At the very minimum, get off your bike. “I really don’t think you want to engage the police with your bike,” Vaccaro says. “If you’re on a bike, you’re more vulnerable than you are on foot. Cops will have no compunction about knocking you off the bike and possibly causing a much more serious injury than they otherwise might. You don’t want to get into a tug-of-war with a cop over your bike. It’s just going to turn into you getting beaten up. And if your moving bicycle makes contact with a cop — even if the cop is chasing you — you may well end up facing a felony assault charge.”
Recent footage of police assaulting demonstrators on bikes with billy clubs reminds Vaccaro of an old case in which a participant in Critical Mass was body-checked by a police officer named Patrick Pogan. Pogan went on to arrest the cyclist, Christopher Long, for assault. It was only when a tourist’s video footage was found a week later that the charges against Long were dropped. “It’s a good reminder,” says Vaccaro, “of how many cops deal with cyclists, how they lie, and how they deal with demonstrators, all in one.”
If a police officer does grab my bike and take it from my control, what should I do, and what should I know?
If your bike is improperly seized, get the identifying information for the officer so that you can make a complaint — and do this whether or not you get the bike back in the moment.
Unless you’re being arrested for violating a law, seizing your bike would be deprivation of property without due process. This exact issue was ruled upon in a 2004 court case in which a court held that police could not just confiscate bikes without recourse, except as part of a full-blown arrest.
Can I be arrested for blocking traffic?
You can be charged with disorderly conduct for obstructing vehicular or pedestrian traffic, or for refusing a lawful order to disperse, but it must be with the intent to cause, or recklessly creating the risk of, public inconvenience, annoyance, or alarm.
“There is an unclear boundary between exercising your rights to travel in traffic and exercising your right in the public right-of-way to engage in First Amendment-protected political activity,” says Vaccaro. A large demonstration will certainly alarm and inconvenience some members of the public, but if all participants were charged with disorderly conduct, the vagueness and overbreadth of the law itself would come under fire as a violation of constitutional rights.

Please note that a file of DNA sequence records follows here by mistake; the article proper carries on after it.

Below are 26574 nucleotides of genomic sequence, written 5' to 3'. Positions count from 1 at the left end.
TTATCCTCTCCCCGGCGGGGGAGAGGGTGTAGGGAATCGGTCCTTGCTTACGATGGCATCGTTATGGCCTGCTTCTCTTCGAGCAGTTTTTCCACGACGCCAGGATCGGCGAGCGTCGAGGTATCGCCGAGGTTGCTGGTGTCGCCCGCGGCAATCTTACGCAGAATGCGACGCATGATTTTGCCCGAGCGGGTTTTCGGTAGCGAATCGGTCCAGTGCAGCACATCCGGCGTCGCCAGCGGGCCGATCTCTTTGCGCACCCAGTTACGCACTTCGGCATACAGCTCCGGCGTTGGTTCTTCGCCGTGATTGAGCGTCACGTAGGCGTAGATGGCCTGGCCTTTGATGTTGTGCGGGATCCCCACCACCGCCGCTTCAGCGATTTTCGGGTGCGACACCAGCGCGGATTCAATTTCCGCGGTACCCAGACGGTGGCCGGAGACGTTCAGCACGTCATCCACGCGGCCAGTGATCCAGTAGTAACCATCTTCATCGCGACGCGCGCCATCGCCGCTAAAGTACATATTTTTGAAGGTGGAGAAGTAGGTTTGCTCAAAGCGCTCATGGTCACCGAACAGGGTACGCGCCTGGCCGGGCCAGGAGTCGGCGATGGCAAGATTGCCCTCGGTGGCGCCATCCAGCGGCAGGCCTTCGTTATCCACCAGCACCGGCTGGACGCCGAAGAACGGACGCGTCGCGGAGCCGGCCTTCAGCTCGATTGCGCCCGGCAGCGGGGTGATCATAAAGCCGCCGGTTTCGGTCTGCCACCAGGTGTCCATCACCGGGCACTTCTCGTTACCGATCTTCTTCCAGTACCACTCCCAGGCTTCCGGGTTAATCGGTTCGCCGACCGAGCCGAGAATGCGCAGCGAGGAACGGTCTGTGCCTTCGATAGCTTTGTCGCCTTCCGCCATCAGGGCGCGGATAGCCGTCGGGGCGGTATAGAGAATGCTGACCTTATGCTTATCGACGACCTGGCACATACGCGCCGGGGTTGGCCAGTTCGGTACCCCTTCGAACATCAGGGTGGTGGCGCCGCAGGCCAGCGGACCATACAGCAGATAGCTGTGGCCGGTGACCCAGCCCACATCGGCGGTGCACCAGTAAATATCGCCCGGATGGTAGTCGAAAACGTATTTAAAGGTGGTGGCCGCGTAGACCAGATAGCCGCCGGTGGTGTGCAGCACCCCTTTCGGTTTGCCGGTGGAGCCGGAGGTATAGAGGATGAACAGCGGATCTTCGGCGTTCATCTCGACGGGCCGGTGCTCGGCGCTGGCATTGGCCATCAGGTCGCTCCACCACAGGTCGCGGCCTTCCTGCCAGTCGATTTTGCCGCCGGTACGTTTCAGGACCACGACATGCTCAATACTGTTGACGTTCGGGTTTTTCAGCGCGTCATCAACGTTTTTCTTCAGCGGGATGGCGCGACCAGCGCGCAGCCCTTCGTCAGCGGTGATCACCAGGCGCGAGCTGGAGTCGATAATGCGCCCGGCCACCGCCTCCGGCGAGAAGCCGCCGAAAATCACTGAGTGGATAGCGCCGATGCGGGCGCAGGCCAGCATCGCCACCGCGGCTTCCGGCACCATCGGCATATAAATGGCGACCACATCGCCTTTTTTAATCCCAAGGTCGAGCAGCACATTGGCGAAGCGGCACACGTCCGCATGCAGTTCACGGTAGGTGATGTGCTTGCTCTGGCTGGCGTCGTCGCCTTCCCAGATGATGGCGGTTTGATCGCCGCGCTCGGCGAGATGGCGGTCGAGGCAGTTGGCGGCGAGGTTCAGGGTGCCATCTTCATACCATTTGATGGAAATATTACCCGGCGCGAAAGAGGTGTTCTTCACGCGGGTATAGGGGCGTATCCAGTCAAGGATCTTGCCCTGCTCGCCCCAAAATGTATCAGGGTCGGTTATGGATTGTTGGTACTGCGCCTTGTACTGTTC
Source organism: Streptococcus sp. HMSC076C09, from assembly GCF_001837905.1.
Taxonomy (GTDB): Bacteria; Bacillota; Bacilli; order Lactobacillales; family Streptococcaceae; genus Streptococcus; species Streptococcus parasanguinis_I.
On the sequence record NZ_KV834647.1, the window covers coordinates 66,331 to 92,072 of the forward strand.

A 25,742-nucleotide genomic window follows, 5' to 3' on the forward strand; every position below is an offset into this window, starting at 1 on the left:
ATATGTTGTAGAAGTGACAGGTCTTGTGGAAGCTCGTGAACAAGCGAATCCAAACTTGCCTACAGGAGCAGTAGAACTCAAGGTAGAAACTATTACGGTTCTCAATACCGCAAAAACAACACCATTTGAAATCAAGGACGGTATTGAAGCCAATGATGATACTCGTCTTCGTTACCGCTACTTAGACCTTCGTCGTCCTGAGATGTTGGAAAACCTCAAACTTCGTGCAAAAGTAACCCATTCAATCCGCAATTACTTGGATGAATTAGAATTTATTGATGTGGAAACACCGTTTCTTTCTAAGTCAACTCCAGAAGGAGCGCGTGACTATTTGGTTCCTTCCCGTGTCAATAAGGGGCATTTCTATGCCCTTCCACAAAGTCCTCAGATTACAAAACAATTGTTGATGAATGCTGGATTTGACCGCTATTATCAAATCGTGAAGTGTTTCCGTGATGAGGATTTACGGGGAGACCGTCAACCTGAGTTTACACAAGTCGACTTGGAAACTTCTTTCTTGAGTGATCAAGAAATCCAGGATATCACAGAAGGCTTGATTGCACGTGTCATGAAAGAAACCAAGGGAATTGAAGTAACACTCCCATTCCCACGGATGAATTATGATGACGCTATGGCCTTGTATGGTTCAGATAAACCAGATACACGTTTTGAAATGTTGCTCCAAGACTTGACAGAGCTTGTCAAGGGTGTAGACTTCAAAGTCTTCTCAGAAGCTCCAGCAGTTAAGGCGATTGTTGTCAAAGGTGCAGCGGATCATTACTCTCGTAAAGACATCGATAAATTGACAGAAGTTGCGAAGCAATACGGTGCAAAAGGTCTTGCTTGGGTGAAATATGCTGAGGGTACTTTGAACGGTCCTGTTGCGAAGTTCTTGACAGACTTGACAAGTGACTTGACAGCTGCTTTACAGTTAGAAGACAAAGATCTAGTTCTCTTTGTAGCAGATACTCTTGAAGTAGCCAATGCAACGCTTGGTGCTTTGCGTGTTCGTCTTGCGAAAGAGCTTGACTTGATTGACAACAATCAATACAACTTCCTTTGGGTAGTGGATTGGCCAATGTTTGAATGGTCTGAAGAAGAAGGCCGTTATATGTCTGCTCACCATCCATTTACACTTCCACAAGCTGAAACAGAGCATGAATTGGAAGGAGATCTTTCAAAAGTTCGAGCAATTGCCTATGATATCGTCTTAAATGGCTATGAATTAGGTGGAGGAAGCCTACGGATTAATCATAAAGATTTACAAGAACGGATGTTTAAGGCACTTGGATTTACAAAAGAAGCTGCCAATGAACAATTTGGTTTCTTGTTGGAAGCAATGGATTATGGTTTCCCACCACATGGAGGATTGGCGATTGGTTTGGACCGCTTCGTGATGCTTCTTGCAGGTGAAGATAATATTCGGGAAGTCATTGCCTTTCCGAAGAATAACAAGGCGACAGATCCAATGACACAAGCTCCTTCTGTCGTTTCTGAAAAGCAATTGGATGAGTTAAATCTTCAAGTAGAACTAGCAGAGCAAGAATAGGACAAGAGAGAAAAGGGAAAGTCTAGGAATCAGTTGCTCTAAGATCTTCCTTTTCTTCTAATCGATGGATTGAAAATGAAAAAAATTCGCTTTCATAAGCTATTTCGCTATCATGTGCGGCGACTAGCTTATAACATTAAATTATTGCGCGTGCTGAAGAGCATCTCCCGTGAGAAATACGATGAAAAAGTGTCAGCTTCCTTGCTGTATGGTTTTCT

“Every person in traffic obstructs every other person in traffic,” Vaccaro explains. Much like many cities’ recently-enacted protest curfews, “these sweeping restrictions describe conduct that’s so widespread that they could never be fully enforced, inviting arbitrary, selective, and discriminatory enforcement. What is important to remember is that a cop can charge a person with disorderly conduct or a similar charge under virtually any circumstances, as long as they’re not keeping out of everyone else’s way or not doing exactly what the cop tells them to do.”
Can police officers use their own bikes as battering rams or weapons?
It’s unclear, because this behavior is new.
“I found it disturbing to see cops using bikes as weapons in a manner suggesting they had been trained to do so,” he remarks. There are reasons why cops don’t use hidden weapons. When a police officer carries a nightstick or a gun, it’s in part to signal the potential for use, and with the hope that the threat will help avoid the weapon’s use.
“People understand that if that weapon is out, it could be used on them,” Vaccaro explains. “This isn’t the case if a cop approaches with a bicycle. There’s a fundamental issue in terms of escalation and de-escalation that the police seem to have forgotten here.”
Vaccaro also notes that when bicycles are used as battering rams, they could injure protestors more than a smooth shield.
“We don’t allow cops to use knives, so we shouldn’t be giving them big, complex equipment with sharp parts and then instructing them to slam them into people,” he says. “If the purpose is to try to de-escalate or contain, someone could get caught in a cassette or a chain, perhaps become entangled with a bike that’s being used as a weapon.”
There is a lot to take in here, but it won’t stop us from showing up to the protest with our bike. Transportation Alternatives stands against police brutality and overreach in all its forms and believes in the power of protest and the rights of protesters, on and off bikes. We hope we will see you out there.